Bei der Nutzung von z.B. Polyethylenterephthalat (PET) für Getränkeflaschen und Trays oder Polybutylenterephthalat (PBT) für Küchenartikel können Oligomere in Lebensmittel migrieren. Die Monomere dieser Polykondensationskunststoffe sind mit Migrationsgrenzwerten in der Kunststoff VO 10/2011 gelistet (TPA: 7,5 EG: 30 BD : 5 mg/kg Lebensmittel). Bisher ist nicht bekannt, ob die migrierenden Oligomere im menschlichen Gastro-Intestinaltrakt hydrolysiert werden können. Zur Risikobewertung solcher nicht absichtlich zugesetzten Substanzen (NIAS) wird das TTC-Konzept (threshold of toxicological concern) angewandt. Den zyklischen halbaromatischen Oligomeren dieser Kunststoffe wird dabei ein Grenzwert für die Exposition von 90 μg/Tag/Person (Cramer III) zugeordnet, den linearen Oligomeren dagegen 1800 μg/Tag/Person (Cramer I). Durch einen simulierten Dünndarmverdau sollte geprüft werden, ob zyklische Oligomere des PBT bzw. PET im menschlichen Gastro-Intestinaltrakt zunächst zu linearen Oligomeren oder weiter bis hin zu den Monomeren abgebaut werden können.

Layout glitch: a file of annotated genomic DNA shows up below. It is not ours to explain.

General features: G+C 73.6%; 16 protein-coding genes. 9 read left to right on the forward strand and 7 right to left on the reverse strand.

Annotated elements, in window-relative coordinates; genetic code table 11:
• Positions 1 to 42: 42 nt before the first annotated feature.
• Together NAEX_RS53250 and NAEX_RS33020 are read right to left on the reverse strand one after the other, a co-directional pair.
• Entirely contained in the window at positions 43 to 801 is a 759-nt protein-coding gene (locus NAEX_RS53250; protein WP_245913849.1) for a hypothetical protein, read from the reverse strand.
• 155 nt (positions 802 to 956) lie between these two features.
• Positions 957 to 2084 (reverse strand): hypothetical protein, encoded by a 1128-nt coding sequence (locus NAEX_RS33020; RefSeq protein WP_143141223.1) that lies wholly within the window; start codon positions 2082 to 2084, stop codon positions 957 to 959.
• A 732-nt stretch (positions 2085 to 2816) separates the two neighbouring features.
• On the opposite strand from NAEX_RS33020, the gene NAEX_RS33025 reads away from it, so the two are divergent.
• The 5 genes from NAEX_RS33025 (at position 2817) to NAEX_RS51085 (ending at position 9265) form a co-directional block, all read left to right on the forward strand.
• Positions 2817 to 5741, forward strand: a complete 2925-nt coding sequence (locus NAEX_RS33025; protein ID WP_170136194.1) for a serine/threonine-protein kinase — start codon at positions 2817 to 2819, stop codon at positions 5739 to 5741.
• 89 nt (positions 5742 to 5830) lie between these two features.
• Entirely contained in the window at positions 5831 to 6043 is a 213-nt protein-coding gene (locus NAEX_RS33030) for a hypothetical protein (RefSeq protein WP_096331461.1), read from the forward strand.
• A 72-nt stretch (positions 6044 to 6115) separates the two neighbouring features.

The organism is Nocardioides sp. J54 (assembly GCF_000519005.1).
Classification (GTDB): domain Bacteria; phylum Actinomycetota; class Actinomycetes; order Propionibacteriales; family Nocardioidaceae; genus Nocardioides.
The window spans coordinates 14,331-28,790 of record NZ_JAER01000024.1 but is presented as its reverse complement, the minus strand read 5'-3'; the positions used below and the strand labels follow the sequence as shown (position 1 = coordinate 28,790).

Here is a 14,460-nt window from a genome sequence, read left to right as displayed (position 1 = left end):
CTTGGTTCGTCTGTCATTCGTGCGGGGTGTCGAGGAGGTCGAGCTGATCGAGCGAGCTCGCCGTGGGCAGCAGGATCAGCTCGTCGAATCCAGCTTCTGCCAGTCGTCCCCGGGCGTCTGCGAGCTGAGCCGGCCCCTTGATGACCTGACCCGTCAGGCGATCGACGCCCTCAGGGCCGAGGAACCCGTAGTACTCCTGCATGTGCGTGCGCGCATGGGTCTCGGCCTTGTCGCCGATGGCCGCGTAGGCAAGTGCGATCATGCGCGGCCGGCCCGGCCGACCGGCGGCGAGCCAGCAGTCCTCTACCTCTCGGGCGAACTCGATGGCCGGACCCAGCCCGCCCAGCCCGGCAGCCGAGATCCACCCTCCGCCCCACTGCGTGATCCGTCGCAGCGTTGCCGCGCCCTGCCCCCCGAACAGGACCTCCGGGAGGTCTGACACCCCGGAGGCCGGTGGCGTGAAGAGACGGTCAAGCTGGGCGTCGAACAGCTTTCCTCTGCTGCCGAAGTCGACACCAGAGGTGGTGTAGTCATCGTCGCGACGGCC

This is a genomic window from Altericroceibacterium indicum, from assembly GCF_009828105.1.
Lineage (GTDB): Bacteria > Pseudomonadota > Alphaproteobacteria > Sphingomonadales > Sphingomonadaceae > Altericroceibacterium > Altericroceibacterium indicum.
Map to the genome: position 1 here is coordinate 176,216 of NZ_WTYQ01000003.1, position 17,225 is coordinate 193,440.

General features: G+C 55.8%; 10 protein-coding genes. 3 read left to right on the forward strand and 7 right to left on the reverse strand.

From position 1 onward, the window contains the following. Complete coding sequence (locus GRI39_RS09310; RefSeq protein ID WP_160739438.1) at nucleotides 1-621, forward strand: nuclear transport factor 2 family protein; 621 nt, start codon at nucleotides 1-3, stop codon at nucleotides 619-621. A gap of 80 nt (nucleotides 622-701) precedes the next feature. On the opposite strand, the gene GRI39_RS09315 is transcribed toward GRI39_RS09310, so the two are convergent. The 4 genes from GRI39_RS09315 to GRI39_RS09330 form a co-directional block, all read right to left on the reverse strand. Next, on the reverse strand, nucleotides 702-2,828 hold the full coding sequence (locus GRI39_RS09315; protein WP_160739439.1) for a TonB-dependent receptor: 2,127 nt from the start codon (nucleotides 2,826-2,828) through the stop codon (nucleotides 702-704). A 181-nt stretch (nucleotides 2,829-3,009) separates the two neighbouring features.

Haftetiketten werden häufig für die Kennzeichnung mittels Clingfolien frisch abgepackter Lebensmittel (LM) verwendet. Diese Etiketten basieren meist auf dem Thermodruck-Prinzip, wobei das Druckbild über eine hitzeinduzierte, chemische Reaktion zwischen einem Leukofarbstoff und einem Farbentwickler in der Thermoaktivschicht des Etikettes gebildet wird (Erklärung rechts). Als Farbentwickler werden meist Bisphenole, wie das endokrin wirksame Bisphenol A (BPA), verwendet. Aufgrund ihrer hohen Konzentration im Etikett und der nicht kovalenten Bindung in der Thermoaktivschicht ist eine Migration vom Etikett durch die Clingfolie auf das Lebensmittel nicht auszuschließen. Ziel der Studie war es, das Übergangspotential von gesundheitlich relevanten Sub-stanzen aus Haftetiketten auf LM zu untersuchen. Dazu wurden anhand von Handelsproben eine Marktanalyse der in Haftetiketten verwendeten Farbentwickler vorgenommen, die korrespondierenden Clingfolien charakterisiert und Migrationsexperimente auf reale LM (Käse, Wassermelone) durchgeführt.